Friday, August 29, 2014
Inquirer Daily News

Volunteers: Chester Co. SPCA has become a "kill factory"

Animal lovers are speaking out about treatment of pets at the ChesterCounty SPCA, including dogs put down for minor health problems and large numbers of cats getting a one-way ticket to the euthanasia room.

Volunteers: Chester Co. SPCA has become a "kill factory"

 

Mona

 

Animal lovers are speaking out about treatment of pets at the Chester County SPCA, including dogs put down for minor health problems and a majority of cats getting a one-way ticket to the euthanasia room.  

Volunteers say the shelter in the state's richest county has become a "kill factory."

The shelter is taking in hundreds if not thousands of more animals now than it did two years ago before taking the contract to handle animal control for Delaware County when the Delaware County SPCA became a "no kill" shelter and no longer accepted strays.

Exactly how many additional animals are being admitted we don't know because the SPCA will not release its intake or "outcome" statistics, despite requests from reporters and the fact it is performing a tax-payer funded service for a neighboring county.

The new influx of animals has come as the shelter is plagued by management troubles, ineffective board leadership and conflicting philosophies about euthanasia, according an article by my colleague Mari Schaefer in Monday's Inquirer.

The SPCA did not dispute the fact it is euthanizing more animals but it says many of the dogs and cats it takes in are unadoptable.

Tell that to the volunteers who cared for Mona, the pit bull pictured above. She was returned to the shelter after her constant barking led to her being evicted from the townhouse development where she lived with her family.

A former volunteer told me a trainer was working with Mona, once the shelter's office dog, when she was ordered put down by the shelter vet for an ear infection.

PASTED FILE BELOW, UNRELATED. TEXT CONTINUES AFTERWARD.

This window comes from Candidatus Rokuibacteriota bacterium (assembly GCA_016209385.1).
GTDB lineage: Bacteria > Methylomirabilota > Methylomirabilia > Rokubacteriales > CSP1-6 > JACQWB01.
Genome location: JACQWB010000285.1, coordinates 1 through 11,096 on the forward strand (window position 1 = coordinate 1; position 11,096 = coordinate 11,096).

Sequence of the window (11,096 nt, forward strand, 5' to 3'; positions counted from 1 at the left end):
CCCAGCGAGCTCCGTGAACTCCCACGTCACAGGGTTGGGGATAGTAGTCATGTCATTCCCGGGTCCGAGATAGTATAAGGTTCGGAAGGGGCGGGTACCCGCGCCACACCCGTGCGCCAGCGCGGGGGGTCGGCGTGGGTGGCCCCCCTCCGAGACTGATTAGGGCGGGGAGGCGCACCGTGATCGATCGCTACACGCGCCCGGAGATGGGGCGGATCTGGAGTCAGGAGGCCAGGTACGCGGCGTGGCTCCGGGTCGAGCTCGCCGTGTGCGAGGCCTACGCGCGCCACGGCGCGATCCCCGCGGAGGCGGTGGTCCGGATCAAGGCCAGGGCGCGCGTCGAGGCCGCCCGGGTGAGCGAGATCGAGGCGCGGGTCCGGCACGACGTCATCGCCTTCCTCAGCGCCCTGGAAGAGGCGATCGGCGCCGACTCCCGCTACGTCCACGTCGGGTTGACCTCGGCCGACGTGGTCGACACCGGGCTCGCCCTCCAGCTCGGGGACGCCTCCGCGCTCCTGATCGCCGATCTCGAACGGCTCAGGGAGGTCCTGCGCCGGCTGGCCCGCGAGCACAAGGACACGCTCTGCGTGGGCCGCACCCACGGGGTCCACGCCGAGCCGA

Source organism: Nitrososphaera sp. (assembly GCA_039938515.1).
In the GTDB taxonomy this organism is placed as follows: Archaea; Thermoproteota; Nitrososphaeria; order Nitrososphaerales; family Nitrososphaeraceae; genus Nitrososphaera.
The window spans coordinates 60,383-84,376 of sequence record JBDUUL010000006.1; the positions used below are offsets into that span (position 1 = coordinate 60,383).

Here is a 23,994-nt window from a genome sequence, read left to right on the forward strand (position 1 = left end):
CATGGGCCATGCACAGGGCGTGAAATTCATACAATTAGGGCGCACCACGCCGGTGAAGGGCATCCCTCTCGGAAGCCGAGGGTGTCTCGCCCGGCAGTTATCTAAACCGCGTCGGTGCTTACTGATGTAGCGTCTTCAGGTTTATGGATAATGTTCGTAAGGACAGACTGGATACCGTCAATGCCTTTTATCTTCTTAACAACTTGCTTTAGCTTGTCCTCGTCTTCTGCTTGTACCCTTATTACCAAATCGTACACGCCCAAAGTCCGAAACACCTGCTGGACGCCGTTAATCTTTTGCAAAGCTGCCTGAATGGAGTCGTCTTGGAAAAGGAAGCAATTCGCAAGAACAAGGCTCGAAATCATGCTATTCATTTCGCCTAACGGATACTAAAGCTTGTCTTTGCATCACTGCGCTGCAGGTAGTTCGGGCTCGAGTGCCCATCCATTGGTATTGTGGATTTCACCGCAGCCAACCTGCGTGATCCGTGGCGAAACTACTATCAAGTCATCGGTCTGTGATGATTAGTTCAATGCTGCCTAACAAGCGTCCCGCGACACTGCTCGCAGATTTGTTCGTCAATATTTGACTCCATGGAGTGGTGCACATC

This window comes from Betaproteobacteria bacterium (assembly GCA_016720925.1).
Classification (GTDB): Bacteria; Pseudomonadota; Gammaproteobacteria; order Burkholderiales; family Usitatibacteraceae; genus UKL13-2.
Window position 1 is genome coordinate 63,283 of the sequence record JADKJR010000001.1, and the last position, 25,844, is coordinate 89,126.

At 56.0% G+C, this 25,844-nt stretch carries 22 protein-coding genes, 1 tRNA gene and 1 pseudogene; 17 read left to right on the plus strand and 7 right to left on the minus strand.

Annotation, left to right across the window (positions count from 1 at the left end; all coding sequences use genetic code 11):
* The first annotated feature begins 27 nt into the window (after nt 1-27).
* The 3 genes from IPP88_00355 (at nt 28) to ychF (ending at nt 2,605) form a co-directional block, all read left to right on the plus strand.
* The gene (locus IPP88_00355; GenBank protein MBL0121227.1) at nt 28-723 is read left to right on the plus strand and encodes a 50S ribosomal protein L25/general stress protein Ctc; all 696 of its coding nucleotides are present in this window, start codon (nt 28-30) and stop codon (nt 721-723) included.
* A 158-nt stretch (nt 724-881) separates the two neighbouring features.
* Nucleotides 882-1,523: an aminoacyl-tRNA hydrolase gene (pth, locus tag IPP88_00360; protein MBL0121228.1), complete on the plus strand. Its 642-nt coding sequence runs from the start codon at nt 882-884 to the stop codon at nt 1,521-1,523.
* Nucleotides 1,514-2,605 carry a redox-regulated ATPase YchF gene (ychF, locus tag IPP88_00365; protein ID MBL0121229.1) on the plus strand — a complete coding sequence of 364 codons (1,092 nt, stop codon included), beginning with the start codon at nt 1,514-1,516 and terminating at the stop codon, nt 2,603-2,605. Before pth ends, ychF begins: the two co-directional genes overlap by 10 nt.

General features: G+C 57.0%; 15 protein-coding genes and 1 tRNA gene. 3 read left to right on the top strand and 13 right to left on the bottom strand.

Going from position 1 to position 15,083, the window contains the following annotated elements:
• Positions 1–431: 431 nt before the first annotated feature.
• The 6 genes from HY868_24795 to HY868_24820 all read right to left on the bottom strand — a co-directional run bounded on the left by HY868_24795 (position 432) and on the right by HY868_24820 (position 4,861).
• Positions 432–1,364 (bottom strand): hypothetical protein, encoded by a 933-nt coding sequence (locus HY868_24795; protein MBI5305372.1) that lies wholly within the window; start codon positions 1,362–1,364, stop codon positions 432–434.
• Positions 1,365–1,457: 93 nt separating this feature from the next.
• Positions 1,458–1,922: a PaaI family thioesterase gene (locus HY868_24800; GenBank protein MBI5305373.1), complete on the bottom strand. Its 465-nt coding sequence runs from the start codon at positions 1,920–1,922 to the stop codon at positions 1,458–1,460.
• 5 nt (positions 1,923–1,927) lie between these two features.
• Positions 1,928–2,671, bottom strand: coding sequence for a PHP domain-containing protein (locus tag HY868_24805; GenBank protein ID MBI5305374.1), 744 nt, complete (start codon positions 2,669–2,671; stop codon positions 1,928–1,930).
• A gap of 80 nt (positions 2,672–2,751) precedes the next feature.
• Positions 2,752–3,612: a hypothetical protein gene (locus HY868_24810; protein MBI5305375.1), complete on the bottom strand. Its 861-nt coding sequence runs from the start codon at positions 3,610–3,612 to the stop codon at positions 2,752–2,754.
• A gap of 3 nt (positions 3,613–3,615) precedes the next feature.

Why are Delaware County officials - and the public - not demanding that Chester County SPCA make public the intake and outcome statistics - including how many dogs and cats are adopted or put down?

Delaware County is paying the shelter $30,000 a month to take in animals from 46 muncipalities. There is only a 48-hour hold requirement before a dog may be put down and no such hold for cats. Where is the accountability? And pity the poor Delaware County resident who learns too late their lost pet ended up miles away in another county.

And the shelter is bringing in puppies from the South because they are easily adoptable. In other words, they are importing dogs from other states as they are destroying local dogs.

Why is a shelter overrun with area animals, bringing in any additional dogs from other states?

Why is the shelter not doing everything it can to move animals out before putting them down, be it partnering with other regional shelters or breed rescues and taking animals into the community for adoption events?

Why are area shelters no longer "pulling" animals from Chester County? Both Delaware County SPCA and the Pennsylvania SPCA said they have not taken animals from Chester County in months. A PSPCA spokeswoman cited management turnover at the Chester shelter. There is no executive director, no kennel manager, no operations manager and no vet tech on staff at the Chester SPCA, according to a new website created by concerned volunteers, Justice for Chester Animals.

The website puts a face on the unwanted animal population of Greater Philadelphia through the photographs of pets destroyed - Manny, Percy, Mona Chance, yes Chance - before being given a chance to live.

 

 

 

 

 

 

Amy Worden Inquirer Staff Writer
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Amy Worden Inquirer Staff Writer
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